Fighting talk: Lewis Ritson must take inspiration from Tony Bellew's 'Cinderella Man' story as he bids to take light-welterweight scene by storm
At light-welterweight, the world is North East boxing star Lewis Ritson's oyster.
Well, I say world, he doesn't even have to leave these shores to take on some of the very best in the division, all of which have the potential to big city, barnstorming, domestic bouts.
You've got a massive Liverpool v Newcastle contest against Robbie Davies Jnr, with an added bit of local spice given that the Scouser ripped Glenn Foot's Commonwealth crown off him late last year, to add to his British strap.
There's a fight against one of Manchester's best on the cards in the shape of former world titlist Terry Flanagan the much closer to the top of the global scene is Hull's own Olympic hero Luke Campbell as well as possibly the best of the lot in Josh Taylor, who has been selling out halls in and around the Scottish central belt for years now.
Then there's unbeaten rising Matchroom stablemate Jack Catterall as well as Sunderland campaigner Foot, who is yet to decide whether he will hang up his gloves after a distinguished career, but one which is constantly undervalued by supposed experts in the game.
Ritson's team, as we all know is Newcastle United, and it will be interesting to see how he copes with beating up a Benitez, when he takes on German Argentino Benitez at London's Copper Box Arena tonight.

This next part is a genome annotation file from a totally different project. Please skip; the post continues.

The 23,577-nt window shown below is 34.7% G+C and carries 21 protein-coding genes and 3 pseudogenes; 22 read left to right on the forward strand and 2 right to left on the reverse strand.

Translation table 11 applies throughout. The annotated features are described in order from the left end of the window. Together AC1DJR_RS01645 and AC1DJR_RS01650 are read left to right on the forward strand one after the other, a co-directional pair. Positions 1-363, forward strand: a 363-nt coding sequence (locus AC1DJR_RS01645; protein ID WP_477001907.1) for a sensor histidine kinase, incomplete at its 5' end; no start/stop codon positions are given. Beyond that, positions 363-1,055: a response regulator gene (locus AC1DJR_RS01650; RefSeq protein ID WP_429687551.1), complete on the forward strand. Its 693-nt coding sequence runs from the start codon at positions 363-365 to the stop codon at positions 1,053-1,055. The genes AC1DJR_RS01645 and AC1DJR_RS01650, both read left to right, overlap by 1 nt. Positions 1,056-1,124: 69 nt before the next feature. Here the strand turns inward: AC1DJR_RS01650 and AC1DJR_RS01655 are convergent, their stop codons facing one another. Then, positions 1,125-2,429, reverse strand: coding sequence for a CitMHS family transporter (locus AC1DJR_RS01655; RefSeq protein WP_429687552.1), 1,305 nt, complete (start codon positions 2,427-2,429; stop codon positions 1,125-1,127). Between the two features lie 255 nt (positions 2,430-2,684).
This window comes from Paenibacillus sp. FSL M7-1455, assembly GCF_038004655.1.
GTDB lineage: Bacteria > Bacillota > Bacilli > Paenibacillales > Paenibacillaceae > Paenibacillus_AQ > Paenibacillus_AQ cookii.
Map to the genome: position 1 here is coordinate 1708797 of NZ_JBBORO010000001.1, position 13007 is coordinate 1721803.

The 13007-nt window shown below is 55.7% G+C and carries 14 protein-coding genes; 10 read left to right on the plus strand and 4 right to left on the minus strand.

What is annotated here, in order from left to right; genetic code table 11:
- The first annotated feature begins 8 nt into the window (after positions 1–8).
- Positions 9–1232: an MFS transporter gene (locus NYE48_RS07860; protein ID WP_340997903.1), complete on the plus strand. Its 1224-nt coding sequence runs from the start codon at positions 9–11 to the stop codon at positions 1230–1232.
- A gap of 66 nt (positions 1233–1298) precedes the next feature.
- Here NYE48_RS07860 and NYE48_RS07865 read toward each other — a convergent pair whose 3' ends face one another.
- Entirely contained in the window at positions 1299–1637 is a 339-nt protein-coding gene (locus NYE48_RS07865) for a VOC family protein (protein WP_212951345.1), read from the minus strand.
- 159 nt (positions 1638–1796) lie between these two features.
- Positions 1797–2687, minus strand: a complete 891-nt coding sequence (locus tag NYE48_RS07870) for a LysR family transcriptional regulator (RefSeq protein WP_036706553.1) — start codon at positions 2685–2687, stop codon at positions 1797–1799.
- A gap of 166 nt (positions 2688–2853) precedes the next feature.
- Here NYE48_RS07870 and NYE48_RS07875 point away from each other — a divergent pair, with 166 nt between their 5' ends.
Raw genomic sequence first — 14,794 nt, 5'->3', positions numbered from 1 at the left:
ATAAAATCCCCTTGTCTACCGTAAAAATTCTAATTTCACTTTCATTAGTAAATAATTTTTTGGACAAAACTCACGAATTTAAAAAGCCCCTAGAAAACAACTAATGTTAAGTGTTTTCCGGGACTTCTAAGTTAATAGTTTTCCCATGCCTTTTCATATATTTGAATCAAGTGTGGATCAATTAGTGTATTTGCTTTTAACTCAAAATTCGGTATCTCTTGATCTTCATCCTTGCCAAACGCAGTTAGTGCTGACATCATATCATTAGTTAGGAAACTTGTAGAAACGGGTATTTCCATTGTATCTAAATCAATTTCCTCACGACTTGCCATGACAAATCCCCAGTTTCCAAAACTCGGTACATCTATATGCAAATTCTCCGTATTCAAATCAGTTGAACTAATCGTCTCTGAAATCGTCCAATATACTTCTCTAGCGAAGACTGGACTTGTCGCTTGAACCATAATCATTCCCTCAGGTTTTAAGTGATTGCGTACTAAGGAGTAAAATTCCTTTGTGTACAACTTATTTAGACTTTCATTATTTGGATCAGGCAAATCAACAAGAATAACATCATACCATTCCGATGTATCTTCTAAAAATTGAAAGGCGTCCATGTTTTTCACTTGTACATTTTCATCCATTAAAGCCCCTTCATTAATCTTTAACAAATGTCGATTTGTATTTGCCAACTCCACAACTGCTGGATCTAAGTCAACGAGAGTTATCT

Benitez is a bit of a gimme for Ritson, who will need to settle into the heavier weight class, having lost his last European title fight against Francesco Patera at Newcastle's Metro Radio Arena.
He's not boiling down to the weight now, and has some extra pounds to play with.
Some pundits think he might be worse off for the shift up - I'm in no doubt it will do him the world of good.
He had knock out power at 135lbs, it'll carry up to 140lbs, too.
Just look at recently retired Tony Bellew, another very unlikely British boxing hero.
He failed at light heavyweight, got knocked out and looked a spent force.
Then he went up to cruiserweight and looked a whole different animal, even holding his own - and his power - at heavyweight.
Bellew has shown it can be done, hopefully Ritson can further underline that overlooked theory.